When chapman billies leave the street...........

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SCameron
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When chapman billies leave the street...........

Post by SCameron » Sun Jan 06, 2013 2:16 am

When chapman billies leave the street...........
Tam O Shanter and Meg after the Chase.jpg
My favourite pressie this Christmas was a book of the marvellous paintings and drawings done by Scottish figurative painter Alexander Goudie (1933-2004) to illustrate Robert Burns' world-renowned poem ('Gothic tale') Tam o' Shanter.

This is one one my favourite pictures from the collection showing Tam and his trusty grey mare Meg after they were chased by the witches,warlocks and Auld Nick (the Devil) himself and escaped by the skin of their teeth but not before the witch Nannie had pulled off poor Meg's tail just as they reached the keystone of the auld brig over the River Doon (and safety as their assailants couldn't 'cross the water' .

Of course Tam, in his inebriated state, had given away his presence by shouting 'Weel done Cutty Sark' as he watched the Devil's orgy in the auld kirk. The witch Nannie and Meg's tail feature again prominently in the figurehead of the restored Dumbarton-built tea clipper Cutty Sark. Apparently the original planned figurehead was significantly more risqué but it was toned down so as not to provoke Victorian sensitivities.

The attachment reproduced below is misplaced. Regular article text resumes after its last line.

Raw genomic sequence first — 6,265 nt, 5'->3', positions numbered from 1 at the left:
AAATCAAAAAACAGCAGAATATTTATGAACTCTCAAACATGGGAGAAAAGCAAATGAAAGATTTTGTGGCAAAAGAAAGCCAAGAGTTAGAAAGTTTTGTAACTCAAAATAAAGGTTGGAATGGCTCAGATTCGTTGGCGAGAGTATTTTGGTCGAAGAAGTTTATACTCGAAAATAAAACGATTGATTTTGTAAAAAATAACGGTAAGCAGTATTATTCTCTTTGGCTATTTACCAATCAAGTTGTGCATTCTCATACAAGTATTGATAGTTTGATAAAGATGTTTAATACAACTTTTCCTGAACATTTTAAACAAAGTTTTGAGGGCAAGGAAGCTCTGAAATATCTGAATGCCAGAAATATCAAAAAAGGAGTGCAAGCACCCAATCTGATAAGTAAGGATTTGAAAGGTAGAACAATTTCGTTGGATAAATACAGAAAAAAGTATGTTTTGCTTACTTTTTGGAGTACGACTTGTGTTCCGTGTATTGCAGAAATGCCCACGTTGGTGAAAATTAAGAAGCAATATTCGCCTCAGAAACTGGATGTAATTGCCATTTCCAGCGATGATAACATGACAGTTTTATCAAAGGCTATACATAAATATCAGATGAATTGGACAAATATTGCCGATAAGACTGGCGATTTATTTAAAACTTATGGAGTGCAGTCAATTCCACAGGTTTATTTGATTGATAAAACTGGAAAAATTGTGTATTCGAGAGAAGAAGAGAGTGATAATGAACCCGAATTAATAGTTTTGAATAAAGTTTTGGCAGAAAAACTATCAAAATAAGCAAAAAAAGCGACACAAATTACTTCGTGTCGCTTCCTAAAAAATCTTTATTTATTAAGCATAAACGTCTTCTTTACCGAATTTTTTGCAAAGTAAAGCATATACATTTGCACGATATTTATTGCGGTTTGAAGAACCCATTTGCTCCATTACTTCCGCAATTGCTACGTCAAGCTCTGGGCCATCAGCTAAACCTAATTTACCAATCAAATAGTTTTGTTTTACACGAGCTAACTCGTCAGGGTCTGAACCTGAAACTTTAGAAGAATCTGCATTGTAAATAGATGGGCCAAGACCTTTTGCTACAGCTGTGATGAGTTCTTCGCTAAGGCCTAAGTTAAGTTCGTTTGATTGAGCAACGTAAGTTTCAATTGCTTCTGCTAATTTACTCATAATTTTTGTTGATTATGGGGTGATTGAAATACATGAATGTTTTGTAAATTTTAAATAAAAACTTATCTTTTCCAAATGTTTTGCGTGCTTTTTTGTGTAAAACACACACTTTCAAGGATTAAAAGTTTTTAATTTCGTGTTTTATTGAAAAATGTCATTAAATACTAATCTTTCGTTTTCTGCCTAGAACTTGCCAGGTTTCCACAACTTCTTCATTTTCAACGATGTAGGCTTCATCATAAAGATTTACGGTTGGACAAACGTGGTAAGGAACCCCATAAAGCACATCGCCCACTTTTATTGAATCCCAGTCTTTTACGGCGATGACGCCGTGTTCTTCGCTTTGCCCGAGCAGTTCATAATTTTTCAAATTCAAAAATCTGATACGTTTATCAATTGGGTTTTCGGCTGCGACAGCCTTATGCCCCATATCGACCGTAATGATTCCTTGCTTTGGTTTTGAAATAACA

For those that may be unaware, a 'cutty sark' is neither a ship not a particular blend of the water of life (whisky). It is, in fact a somewhat low-cut and revealing, Scottish, ladies' under-
garment

Tam o' Shanter also includes the lines (added in parenthesis by Burns

"Auld Ayr, wham ne'er a toon surpasses
For honest men and bonny lasses"

oft quoted by former Waverley purser Jim MacFadzean as the vessel returned to the Harbour of Ayr, one of Scotland's oldest ports after a wonderful day excursion on the beautiful Firth of Clyde

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alasdairmac
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Re: When chapman billies leave the street...........

Post by alasdairmac » Sun Jan 06, 2013 10:36 am

A great picture indeed Stuart, as befits what has rightly been described as the finest narrative poem ever written in a dialect of the English language.

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